How I Built This

How I Built This is a podcast about innovators, entrepreneurs, and idealists, and the stories behind the movements they built. Each episode is a narrative journey marked by triumphs, failures, serendipity and insight — told by the founders of some of the world's best known companies and brands. If you've ever built something from nothing, something you really care about — or even just dream about it — check out How I Built This hosted by Guy Raz @guyraz. 

Eileen Fisher: Eileen Fisher

In 1983, Eileen Fisher signed up for a fashion trade show with no experience, no garments, no patterns or sketches – nothing but a few ideas for a women's clothing line focused on simplicity. Within three weeks, she came up with 12 pieces, a logo, and a name: Eileen Fisher. Today, the Eileen Fisher brand is still known for its elegant and minimalist designs, but it has grown to more than 60 locations and makes over $300 million in annual revenue. PLUS for our postscript "How You Built That," how Louisiana butcher Charlie Munford is helping popularize wild boar meat.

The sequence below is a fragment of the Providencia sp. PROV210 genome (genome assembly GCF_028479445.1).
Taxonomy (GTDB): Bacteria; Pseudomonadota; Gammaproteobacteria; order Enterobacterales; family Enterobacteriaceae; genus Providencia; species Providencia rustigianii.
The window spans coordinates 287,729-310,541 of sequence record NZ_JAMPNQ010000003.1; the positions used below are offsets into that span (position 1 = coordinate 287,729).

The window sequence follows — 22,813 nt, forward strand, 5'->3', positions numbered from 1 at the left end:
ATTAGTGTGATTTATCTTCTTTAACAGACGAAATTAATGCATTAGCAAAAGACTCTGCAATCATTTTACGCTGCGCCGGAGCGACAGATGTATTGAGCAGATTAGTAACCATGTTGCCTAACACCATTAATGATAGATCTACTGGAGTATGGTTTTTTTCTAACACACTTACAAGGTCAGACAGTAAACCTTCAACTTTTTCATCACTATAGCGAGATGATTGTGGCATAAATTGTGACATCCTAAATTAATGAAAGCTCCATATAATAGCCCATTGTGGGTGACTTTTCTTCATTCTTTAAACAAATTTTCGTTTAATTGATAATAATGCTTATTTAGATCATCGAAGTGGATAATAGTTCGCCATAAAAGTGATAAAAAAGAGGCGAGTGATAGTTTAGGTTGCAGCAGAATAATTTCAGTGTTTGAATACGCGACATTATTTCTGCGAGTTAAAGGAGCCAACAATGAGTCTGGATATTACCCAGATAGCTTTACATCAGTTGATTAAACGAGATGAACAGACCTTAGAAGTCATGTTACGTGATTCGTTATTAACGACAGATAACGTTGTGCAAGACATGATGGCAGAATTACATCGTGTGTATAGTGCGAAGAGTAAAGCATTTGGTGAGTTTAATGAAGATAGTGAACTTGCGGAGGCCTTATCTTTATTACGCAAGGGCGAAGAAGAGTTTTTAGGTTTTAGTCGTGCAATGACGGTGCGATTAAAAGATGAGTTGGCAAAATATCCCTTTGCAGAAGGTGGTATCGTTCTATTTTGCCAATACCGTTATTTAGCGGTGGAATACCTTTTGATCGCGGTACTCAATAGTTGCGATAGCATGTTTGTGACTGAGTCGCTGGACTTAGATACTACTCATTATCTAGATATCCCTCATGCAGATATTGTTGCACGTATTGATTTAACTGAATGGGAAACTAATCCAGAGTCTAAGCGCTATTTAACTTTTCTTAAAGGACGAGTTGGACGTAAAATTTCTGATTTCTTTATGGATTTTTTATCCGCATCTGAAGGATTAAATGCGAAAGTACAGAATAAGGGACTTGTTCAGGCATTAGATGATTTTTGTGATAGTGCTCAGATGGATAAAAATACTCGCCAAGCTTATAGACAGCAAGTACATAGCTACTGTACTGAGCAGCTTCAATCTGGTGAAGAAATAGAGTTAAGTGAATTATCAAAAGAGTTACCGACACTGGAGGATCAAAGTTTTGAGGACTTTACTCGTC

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Ben & Jerry's: Ben Cohen And Jerry Greenfield

In the mid-1970s two childhood friends, Ben Cohen and Jerry Greenfield decided to open an ice cream shop in Burlington, Vermont. Their quirky little shop packaged and sold unusual flavors like Honey Coffee, Mocha Walnut, and Mint with Oreo Cookies. In 1981, the regional brand spread across the country after Time magazine called it the "best ice cream in America." Today, Ben & Jerry's is one of the top selling ice cream brands in the world. And, like the original founders, the company doesn't shy away from speaking out on social issues.
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Framebridge: Susan Tynan

Susan Tynan's experience in the ephemeral e-market of LivingSocial made her want to start a business that she could touch and feel. She got her idea after experiencing sticker shock at her local framing store: she was charged $1600 to frame four cheap posters and figured there had to be a better way. So she created a mail-order framing company that offers fewer designs at much lower prices. Framebridge is now three years old and still feeling growing pains, but is slowly reshaping the rules of a rigid industry.
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VICE: Suroosh Alvi

Suroosh Alvi was a recovering addict when he started a scrappy underground magazine in Montreal. It grew into VICE Media — a multi-billion dollar company that has shaken up the world of journalism.
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